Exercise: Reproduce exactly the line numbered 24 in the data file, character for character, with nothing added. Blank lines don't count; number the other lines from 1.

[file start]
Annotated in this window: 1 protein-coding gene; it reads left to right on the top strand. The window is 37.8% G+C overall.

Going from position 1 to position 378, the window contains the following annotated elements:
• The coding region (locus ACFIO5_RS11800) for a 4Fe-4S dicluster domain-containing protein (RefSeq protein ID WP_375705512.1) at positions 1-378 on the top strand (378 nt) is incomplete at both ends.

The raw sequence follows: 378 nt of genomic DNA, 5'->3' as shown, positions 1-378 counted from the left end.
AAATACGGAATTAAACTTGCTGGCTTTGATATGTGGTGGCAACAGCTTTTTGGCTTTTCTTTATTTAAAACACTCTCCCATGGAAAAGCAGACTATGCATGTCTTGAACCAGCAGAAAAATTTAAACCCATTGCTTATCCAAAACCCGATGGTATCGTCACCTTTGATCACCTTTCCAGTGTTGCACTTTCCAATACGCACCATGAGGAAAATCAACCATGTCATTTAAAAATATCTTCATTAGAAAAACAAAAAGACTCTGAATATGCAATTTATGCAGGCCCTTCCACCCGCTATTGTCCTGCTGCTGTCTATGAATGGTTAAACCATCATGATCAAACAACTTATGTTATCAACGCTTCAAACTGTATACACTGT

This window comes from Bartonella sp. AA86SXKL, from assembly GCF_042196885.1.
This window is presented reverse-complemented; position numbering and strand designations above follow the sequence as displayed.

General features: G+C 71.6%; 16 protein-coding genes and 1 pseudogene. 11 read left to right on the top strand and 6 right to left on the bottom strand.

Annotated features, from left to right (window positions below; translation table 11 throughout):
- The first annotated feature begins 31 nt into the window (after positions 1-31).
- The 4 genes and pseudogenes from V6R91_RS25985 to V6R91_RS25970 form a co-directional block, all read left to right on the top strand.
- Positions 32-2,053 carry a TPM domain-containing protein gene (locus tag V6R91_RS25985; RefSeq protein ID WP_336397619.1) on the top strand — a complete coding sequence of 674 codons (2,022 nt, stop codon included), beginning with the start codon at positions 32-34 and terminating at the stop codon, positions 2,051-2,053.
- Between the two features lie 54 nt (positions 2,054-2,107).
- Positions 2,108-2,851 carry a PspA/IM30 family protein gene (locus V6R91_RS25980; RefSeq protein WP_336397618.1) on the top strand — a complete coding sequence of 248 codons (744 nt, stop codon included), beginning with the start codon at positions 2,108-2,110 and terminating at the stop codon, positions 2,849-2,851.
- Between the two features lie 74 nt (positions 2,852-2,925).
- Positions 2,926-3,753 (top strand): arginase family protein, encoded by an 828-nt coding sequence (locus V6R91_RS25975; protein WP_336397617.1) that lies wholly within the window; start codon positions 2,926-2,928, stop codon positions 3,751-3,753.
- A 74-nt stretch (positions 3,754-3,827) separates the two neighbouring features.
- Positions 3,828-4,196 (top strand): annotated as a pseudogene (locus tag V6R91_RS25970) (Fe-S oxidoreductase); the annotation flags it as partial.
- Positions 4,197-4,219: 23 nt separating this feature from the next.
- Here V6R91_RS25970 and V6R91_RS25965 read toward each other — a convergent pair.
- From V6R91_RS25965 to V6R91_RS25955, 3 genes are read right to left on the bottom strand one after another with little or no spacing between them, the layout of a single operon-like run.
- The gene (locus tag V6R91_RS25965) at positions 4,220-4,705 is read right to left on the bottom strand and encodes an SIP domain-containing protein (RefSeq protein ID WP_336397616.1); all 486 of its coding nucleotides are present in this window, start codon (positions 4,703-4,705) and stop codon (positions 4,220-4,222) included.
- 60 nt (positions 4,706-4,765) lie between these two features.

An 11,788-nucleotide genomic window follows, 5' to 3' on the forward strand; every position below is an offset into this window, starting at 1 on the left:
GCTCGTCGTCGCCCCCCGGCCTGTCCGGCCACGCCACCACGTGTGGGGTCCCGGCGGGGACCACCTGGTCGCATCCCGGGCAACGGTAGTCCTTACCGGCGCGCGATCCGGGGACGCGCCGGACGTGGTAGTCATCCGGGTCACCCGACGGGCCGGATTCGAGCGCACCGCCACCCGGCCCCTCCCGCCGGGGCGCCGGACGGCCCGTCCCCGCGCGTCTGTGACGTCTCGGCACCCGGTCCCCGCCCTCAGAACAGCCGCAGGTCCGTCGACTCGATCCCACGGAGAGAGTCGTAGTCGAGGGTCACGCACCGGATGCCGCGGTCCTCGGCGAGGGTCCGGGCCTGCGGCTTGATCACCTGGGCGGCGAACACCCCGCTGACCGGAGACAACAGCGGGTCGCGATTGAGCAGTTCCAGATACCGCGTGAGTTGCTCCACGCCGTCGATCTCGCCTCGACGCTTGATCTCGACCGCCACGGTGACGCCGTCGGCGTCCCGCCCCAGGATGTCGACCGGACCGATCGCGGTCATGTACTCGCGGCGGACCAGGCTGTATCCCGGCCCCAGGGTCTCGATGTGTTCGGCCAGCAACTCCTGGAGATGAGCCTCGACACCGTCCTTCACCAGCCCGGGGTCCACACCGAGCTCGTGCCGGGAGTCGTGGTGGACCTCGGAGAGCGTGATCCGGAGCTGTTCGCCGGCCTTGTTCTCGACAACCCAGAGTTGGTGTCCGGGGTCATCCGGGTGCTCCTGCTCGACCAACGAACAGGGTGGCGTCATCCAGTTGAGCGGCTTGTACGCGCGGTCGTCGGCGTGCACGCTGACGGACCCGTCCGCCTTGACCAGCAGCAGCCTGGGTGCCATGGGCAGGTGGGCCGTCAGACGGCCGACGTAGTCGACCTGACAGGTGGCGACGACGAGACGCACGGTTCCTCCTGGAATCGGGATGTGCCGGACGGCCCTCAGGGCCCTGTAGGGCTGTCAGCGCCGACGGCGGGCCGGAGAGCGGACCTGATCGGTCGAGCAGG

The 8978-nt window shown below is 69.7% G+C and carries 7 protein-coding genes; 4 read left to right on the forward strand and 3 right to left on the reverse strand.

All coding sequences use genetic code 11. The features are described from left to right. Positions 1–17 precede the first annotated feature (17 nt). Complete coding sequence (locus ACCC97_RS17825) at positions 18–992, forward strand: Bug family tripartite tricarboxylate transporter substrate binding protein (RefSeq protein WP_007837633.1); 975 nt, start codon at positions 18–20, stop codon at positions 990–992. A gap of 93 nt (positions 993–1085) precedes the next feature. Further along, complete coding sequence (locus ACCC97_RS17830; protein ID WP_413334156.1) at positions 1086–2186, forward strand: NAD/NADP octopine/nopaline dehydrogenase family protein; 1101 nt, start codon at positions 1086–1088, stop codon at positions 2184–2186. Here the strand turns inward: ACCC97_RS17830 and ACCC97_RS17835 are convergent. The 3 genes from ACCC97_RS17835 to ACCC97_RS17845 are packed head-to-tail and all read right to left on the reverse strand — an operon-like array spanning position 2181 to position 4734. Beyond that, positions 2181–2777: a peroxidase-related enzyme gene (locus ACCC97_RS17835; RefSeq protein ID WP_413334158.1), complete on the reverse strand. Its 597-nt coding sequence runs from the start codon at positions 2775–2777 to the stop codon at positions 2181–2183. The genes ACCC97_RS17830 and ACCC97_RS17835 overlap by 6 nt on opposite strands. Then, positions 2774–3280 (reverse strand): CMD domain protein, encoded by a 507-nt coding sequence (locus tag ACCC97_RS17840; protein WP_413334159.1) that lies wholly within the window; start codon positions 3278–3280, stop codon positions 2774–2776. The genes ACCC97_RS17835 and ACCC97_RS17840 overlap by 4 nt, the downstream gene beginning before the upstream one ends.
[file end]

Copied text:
An 11,788-nucleotide genomic window follows, 5' to 3' on the forward strand; every position below is an offset into this window, starting at 1 on the left: